This right here is a Forelle Pear. In a shopping trip where I managed to only buy one pre-made item-- a bag of cookies-- I came across this little cutie next to the Seckel Pears I was looking for. It looks like a little baby d'Anjou, as you can see. Curious, I looked them up on the interwebs and found this little snippet: "Forelles are a very old variety, and are thought to have originated sometime in the 1600's in northern Saxony, Germany. The name Forelle translates to mean "trout" in the German language. It is believed that the variety earned this name because of the similarity between the pear's brilliant red lenticles and the colors of a Rainbow trout. Forelles were introduced to the United States by German immigrants in the 1800's, and they are now produced in the Northwestern states of Oregon and Washington."
Yay! An old variety! I'm not sure what makes a vintage variety, but this seems old enough to count.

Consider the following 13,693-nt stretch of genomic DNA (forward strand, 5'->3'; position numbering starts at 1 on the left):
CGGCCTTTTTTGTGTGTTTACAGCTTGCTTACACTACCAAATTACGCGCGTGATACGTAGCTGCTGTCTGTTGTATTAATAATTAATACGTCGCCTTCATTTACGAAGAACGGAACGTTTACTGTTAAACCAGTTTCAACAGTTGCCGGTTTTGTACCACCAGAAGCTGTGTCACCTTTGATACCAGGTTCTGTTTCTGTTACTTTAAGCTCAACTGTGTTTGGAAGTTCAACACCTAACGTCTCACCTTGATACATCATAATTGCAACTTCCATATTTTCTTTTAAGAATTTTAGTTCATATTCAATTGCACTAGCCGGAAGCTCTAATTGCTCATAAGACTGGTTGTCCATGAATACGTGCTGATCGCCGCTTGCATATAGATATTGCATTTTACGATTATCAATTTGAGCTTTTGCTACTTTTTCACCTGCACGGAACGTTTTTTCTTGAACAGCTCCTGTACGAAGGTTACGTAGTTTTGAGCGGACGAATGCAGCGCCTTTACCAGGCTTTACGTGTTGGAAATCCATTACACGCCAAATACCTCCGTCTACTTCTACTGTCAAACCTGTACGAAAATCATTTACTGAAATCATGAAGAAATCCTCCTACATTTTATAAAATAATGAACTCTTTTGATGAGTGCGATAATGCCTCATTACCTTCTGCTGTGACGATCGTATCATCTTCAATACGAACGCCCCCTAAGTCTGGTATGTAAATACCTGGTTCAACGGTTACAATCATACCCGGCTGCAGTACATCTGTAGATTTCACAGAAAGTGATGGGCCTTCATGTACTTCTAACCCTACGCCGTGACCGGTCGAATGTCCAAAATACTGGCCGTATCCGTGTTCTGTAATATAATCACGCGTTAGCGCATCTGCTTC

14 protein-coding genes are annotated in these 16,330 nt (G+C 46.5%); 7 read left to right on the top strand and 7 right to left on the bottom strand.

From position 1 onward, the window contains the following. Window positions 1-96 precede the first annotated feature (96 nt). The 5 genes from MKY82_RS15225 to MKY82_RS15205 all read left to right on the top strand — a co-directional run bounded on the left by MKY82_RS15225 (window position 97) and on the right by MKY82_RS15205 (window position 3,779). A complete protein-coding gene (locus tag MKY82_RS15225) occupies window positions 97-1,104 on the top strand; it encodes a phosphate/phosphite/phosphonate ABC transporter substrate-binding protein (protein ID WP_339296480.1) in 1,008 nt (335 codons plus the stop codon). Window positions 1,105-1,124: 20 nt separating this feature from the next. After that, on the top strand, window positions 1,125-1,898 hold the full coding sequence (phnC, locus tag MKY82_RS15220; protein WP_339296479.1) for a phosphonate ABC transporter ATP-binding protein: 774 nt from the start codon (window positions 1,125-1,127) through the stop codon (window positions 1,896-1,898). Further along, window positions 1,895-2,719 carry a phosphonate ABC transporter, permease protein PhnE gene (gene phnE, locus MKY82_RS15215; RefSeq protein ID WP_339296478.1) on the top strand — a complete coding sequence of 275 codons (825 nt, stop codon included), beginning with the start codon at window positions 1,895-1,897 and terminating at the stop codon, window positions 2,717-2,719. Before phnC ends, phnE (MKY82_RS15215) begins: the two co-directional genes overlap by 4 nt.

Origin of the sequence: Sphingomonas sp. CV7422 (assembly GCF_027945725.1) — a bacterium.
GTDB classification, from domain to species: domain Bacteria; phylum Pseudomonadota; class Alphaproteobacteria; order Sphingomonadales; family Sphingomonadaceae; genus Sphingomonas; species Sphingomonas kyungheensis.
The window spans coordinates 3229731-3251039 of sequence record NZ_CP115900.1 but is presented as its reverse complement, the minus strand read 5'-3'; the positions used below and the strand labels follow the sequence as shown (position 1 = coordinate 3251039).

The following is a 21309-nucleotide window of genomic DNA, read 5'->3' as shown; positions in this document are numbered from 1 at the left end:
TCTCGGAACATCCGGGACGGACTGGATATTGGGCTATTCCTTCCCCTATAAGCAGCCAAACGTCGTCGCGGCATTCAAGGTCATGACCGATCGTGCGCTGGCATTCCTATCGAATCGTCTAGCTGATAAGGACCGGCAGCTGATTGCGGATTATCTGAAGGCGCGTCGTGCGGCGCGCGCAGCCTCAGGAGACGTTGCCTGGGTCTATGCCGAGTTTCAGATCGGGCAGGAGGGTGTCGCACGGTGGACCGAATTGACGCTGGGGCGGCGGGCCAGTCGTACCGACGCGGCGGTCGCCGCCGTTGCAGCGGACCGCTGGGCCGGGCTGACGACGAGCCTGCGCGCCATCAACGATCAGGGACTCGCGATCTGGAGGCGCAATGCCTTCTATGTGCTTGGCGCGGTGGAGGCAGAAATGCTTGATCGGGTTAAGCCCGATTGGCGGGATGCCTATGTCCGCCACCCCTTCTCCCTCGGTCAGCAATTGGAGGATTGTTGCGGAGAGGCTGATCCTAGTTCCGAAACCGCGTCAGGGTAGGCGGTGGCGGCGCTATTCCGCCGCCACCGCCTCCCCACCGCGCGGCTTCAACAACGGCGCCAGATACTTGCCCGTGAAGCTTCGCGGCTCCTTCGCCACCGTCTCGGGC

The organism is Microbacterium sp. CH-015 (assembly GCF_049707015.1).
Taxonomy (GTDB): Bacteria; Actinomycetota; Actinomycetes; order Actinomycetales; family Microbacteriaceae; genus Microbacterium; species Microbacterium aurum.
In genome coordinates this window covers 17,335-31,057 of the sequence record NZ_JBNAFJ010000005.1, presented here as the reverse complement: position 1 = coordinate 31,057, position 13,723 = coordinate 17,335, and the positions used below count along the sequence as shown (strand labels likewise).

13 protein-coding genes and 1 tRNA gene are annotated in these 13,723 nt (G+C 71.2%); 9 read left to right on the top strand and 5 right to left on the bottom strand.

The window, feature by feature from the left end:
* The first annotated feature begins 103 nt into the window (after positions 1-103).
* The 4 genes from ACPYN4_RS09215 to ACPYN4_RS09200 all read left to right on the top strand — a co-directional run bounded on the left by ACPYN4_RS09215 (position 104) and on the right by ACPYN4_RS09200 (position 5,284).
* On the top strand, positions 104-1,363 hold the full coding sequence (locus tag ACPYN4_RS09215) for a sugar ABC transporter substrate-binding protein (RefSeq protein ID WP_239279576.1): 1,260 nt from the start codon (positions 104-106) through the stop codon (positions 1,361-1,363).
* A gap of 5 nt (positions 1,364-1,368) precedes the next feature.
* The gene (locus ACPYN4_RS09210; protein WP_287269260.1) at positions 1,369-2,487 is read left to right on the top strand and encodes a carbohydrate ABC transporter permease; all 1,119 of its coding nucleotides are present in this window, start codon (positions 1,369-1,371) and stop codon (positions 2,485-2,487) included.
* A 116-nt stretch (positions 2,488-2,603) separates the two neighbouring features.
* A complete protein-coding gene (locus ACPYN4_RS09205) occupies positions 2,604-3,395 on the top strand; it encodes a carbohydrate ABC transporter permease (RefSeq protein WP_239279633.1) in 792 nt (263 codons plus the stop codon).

The interwebs don't say anything about a relationship with d'Anjou Pears, but to me, it seemed very similar, but sweeter. The skin has the same texture and the flesh is the same juicy-but-not-drippy. I got about five bites out of it, but I have a small mouth; normal sized people with jaw hinges that function properly will likely get, like, three. There's about four to a pound, as opposed to seven a pound of the Seckels I also bought (though they aren't yet ripe enough to eat). It's tasty, a little floral, sweet, not tangy at all. I think it would be good carmelized.
In fact, I think so strongly that it would be good carmelized that I bought more and have plans to try doing just that, and eating them with plain yogurt. Or maybe in a pear upside-down cake. Mmmm, cake...
You've found me! Assuming, of course, that you're looking for the short, usually-redheaded, tea-drinking, cat-loving, alternatively-spiritual, attempted-optimist who writes fantasy, science fiction and various acts of academia.